Public services, fuel and light.
In making this recommendation the members of the Conference are fully aware that it is not practicable to stabilise the prices of commodities or raw materials imported from overseas. The Conference, moreover, agrees that in certain circumstances, such as short supply or increased prices, the consumption of some imported goods may have to be reduced by all, or other commodities used instead.
‘The Conference strongly recommends that every effort be made to ensure that the goods value of the pound will remain constant, as otherwise all attempts at stabilisation must fail.’
In summing up the Conference said:
‘The recommendations of the Conference are designed to achieve two main results:—
The first is to stabilise prices, wages and costs so that the cost of the war is not thrown unfairly on one group to the benefit of another. The second is to increase all kinds of production and the efficiency of every type of service which will help, however indirectly, the national drive.’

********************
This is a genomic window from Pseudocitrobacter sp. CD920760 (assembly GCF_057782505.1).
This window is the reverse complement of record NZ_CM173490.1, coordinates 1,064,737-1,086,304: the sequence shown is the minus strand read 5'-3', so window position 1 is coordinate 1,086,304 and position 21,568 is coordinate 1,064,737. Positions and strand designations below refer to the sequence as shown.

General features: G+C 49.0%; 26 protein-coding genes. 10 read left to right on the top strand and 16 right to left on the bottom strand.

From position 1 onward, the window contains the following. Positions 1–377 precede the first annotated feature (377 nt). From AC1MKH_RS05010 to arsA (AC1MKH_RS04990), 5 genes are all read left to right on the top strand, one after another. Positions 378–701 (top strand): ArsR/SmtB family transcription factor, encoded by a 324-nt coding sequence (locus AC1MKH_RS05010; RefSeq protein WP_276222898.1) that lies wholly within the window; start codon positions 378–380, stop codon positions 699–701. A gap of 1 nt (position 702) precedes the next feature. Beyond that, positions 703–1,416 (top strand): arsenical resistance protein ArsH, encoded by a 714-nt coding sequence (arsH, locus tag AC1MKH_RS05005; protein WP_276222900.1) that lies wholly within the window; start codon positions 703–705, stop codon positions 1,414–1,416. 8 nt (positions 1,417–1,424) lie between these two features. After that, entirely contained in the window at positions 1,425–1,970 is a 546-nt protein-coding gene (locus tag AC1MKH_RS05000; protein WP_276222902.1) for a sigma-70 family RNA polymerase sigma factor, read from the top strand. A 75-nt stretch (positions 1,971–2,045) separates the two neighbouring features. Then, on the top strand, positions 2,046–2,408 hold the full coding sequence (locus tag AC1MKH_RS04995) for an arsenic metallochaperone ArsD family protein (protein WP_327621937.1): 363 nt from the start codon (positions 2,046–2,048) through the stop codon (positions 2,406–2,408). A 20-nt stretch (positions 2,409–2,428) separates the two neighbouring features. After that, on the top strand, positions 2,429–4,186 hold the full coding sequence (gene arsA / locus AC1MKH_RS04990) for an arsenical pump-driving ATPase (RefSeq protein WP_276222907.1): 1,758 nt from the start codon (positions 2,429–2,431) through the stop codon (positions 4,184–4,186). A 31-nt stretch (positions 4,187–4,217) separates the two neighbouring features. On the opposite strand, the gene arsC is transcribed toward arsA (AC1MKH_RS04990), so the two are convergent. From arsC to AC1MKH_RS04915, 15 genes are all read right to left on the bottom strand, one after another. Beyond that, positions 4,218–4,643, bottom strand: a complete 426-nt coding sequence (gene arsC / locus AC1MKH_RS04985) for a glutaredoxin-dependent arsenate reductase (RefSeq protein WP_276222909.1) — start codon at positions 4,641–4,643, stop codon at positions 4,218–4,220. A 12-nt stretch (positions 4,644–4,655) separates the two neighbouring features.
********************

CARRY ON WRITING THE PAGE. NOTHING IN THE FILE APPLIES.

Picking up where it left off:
Meantime retail prices were still rising. By the June quarter of 1941 they had climbed to just over 4 per cent above June 1940, which had been the latest available figure when the August 1940 general wage order was made.page 283
1 Chairman of Directors of the Bank of New Zealand.
2 Report of the Economic Stabilisation Conference, 1940, p. 10.
Government Action in August and September 1941
The futility of any attempt at stabilisation which was not fully comprehensive was becoming increasingly obvious. But the carefully reasoned and deliberately emphasised statement by the Economic Stabilisation Conference, in October 1940, that the first objective was to stabilise ‘prices, wages and costs’, did not yet result in really comprehensive government action.